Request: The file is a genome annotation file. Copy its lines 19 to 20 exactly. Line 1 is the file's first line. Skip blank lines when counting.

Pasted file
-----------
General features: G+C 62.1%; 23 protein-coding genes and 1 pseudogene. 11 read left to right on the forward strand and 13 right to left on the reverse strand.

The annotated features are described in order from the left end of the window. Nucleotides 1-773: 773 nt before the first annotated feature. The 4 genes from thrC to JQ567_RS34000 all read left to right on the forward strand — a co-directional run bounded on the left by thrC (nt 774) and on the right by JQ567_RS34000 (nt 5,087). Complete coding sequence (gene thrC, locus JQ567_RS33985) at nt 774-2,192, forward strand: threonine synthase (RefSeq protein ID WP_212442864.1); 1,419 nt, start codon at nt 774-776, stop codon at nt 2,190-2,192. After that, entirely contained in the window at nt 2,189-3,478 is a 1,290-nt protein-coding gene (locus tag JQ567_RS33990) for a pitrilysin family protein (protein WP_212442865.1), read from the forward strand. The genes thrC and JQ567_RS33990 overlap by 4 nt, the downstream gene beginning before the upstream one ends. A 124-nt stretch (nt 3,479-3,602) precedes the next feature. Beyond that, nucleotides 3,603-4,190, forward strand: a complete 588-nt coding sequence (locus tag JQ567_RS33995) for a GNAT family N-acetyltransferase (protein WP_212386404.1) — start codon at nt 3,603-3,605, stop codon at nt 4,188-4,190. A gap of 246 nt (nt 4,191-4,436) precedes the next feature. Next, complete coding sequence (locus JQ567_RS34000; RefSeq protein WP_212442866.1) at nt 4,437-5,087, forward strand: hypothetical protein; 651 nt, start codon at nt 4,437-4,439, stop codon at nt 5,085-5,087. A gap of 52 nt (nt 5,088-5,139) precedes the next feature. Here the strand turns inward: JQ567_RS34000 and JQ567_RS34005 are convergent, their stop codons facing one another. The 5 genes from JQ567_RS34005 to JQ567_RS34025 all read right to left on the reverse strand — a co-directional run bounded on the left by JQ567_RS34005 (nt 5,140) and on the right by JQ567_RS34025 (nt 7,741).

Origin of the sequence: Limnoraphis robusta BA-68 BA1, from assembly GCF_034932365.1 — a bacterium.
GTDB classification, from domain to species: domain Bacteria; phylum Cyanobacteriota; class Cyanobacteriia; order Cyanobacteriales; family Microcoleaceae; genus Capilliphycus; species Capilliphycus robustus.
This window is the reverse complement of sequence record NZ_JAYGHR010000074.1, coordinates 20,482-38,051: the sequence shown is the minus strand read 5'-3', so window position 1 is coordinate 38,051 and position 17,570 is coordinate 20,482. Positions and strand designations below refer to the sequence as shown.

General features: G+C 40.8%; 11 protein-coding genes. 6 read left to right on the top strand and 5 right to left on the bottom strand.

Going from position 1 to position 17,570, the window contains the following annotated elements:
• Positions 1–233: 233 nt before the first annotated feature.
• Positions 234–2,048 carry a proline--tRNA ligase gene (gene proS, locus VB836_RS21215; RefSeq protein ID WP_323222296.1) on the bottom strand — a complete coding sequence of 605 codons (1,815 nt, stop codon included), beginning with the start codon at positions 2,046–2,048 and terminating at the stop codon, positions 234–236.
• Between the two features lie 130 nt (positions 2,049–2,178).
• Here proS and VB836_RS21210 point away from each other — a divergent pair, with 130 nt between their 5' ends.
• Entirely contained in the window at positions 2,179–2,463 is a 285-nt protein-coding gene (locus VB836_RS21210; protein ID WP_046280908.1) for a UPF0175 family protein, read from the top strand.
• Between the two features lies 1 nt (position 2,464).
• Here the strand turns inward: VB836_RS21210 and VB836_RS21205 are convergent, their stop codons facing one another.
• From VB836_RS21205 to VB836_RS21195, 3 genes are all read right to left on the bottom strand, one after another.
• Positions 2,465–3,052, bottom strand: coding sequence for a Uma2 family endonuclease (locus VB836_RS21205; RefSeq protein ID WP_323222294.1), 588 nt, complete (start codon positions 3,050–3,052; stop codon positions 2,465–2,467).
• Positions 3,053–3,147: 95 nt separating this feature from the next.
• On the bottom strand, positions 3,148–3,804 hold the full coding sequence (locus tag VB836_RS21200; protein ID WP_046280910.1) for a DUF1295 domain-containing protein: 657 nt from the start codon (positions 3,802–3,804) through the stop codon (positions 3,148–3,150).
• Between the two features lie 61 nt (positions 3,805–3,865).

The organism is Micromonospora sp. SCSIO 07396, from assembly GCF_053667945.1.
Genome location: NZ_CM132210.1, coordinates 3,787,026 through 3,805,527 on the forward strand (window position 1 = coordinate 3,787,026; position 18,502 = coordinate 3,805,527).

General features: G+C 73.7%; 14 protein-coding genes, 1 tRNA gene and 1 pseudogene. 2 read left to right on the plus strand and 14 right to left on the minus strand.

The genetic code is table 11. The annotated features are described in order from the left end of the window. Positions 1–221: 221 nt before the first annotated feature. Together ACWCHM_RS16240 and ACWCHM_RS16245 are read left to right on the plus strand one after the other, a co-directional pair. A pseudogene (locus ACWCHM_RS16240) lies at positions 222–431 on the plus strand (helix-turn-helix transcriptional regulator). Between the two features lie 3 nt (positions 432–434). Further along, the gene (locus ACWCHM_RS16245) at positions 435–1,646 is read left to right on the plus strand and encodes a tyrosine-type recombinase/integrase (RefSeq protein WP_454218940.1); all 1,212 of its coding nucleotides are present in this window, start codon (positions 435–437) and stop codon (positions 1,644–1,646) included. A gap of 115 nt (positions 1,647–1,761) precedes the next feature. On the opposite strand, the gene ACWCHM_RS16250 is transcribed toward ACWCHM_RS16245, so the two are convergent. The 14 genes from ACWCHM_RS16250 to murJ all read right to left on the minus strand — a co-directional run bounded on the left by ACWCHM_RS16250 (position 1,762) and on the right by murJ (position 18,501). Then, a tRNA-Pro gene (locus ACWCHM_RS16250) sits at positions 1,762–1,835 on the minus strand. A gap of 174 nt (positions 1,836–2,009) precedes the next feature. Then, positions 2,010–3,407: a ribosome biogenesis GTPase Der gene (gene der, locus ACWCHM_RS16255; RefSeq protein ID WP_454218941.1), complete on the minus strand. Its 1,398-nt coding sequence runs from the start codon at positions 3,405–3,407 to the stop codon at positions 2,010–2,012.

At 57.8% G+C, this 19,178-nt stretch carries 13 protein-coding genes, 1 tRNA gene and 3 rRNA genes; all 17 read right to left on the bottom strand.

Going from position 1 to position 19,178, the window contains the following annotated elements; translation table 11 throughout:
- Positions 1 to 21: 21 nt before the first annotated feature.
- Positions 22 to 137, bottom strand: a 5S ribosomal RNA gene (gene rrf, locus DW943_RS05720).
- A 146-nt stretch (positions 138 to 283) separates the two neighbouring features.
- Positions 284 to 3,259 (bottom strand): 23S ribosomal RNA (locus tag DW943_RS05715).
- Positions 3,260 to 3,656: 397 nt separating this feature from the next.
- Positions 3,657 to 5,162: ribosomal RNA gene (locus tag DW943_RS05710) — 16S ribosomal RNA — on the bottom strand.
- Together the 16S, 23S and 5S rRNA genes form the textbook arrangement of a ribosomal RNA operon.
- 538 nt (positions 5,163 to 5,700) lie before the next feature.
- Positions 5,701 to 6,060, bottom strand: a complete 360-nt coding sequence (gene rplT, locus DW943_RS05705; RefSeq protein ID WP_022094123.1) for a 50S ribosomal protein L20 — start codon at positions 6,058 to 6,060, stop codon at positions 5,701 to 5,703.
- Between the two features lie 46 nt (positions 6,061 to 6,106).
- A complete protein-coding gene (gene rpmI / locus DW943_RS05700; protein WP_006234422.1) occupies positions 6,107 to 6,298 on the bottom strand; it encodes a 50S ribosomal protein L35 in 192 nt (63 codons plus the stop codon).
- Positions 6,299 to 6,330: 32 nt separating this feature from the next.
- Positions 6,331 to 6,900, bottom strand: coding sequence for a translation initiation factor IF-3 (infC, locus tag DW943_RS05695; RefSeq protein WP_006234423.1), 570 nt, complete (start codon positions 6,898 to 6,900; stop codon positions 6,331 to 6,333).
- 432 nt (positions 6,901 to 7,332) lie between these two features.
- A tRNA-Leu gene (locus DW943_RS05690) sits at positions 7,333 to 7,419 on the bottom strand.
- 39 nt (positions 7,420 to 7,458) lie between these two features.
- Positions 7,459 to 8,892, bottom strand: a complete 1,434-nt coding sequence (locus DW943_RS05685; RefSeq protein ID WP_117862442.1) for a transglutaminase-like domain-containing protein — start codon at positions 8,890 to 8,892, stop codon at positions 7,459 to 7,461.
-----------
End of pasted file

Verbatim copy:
• Between the two features lie 61 nt (positions 3,805–3,865).

The organism is Micromonospora sp. SCSIO 07396, from assembly GCF_053667945.1.